The three cruisers (Moscow, Berlin and Seattle class) can be built as any of the game's cruiser variants...so you're left with plenty of spare bits that don't get used.
The four frigates (two Toulon and two New Orleans class) come from a sprue that will build any of the game's UCM frigates.
For reference purposes, you might want to know how the Dropfleet ships compare in size to other game systems. Here they are with a few ships from Firestorm Armada...
...and here with some ships from Battlefleet Gothic. As you can see, the miniature sizes in both cases are pretty much identical to those other game systems.
Well, now there is a decision to make. Continue building Dropfleet ships, or move over to Burning of Prospero...which just got released today. In either case, I'm ready to play some Dropfleet!
OK, the next big project is something I've been waiting for since last year's kickstarter was announced. Dropfleet Commander from Hawk Games. I just picked up my copy for $135 from Thunderground in St Albert (thanks to Roy for bringing this in!).
Opening up the box, we see that it's packed.
Seven "human" fleet ships with game bases. The faction is called the UMC.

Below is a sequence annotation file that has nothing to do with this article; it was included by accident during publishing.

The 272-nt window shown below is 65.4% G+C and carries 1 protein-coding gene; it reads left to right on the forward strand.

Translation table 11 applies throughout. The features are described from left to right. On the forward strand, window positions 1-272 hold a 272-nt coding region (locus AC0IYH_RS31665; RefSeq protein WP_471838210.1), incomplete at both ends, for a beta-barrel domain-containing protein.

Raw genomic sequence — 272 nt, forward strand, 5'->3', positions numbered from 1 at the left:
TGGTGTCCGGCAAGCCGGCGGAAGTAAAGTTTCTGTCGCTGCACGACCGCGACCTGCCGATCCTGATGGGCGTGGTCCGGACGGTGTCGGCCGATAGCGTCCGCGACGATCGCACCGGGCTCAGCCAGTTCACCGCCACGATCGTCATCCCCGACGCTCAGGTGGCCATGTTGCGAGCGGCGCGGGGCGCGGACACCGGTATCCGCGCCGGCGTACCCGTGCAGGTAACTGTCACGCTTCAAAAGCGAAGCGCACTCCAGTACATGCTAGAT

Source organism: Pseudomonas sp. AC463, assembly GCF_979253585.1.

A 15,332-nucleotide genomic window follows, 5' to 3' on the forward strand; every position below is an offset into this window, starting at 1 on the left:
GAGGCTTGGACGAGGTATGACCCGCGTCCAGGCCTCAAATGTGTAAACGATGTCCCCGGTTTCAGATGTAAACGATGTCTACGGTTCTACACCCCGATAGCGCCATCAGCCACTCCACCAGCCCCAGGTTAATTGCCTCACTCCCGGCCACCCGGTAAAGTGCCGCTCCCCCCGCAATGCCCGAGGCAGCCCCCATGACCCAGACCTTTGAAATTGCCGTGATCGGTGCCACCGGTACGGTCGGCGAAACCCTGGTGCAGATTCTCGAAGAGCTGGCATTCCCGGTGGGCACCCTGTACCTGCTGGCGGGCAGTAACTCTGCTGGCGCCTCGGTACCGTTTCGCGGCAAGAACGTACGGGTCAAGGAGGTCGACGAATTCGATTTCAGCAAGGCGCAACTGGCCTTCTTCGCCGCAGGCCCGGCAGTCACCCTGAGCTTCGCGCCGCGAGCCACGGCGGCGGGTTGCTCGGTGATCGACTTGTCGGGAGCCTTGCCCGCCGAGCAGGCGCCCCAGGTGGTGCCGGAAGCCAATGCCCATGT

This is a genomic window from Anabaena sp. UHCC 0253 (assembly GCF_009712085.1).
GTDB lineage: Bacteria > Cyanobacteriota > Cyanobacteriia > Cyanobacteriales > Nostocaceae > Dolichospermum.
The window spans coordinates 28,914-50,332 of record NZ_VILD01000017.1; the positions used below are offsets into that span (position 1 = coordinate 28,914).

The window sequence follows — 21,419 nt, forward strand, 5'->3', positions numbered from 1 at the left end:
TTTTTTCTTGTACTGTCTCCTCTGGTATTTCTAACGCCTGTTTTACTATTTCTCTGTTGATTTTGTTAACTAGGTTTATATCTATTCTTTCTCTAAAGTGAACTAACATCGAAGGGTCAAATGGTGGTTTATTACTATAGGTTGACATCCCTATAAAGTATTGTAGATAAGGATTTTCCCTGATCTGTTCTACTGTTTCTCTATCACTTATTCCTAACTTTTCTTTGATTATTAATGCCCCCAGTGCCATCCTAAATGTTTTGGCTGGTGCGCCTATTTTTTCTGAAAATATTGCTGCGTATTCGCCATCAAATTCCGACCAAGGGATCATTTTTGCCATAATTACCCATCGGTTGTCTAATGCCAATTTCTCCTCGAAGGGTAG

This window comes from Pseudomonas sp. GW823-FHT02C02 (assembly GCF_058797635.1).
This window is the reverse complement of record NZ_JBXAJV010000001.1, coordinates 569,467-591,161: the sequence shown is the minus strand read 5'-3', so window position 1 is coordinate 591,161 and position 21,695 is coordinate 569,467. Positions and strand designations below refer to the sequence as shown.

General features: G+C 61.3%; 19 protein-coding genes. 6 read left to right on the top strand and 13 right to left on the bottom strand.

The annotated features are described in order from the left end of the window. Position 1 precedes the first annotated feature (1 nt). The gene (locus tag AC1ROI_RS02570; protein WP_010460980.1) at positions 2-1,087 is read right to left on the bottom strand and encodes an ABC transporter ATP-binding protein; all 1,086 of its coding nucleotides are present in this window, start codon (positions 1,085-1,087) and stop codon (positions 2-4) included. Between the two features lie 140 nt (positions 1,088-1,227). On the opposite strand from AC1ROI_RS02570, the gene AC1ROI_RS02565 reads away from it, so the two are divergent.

Seven "alien" fleet ships with game bases. The faction is called Scourge.
All the game junk. Holy crap. Maps, quick reference cards, base stickers, fleet rosters, game markers, stands, dice and a tape measure (nice touch).
The rulebook is 224 pages meaty. High production values.
...fluff...and plenty more.
Looking forward to digging into this big project. Will be starting to build ships tonight.
Our group's RPG game has moved to the desert, so it was time to step up and paint some figures on sand bases.
These are Minions of Set and Lions of Mitra from Otherworld Miniatures. They've just recently been released in their "Judge's Guild" line, and are made for...of all things...the Dark Tower adventure module from 1980. What a find! Dark Tower was my fav adventure game product from that era.
These Mummies and Undead Lord are from Reaper.
Here's a weird one. The Guardian Naga, Omphalos, again from Otherworld. Kind of creepy.
And finally, this Giant Snake is from Reaper. Did a quick Google search on Diamondbacks and got good ideas for the paint scheme.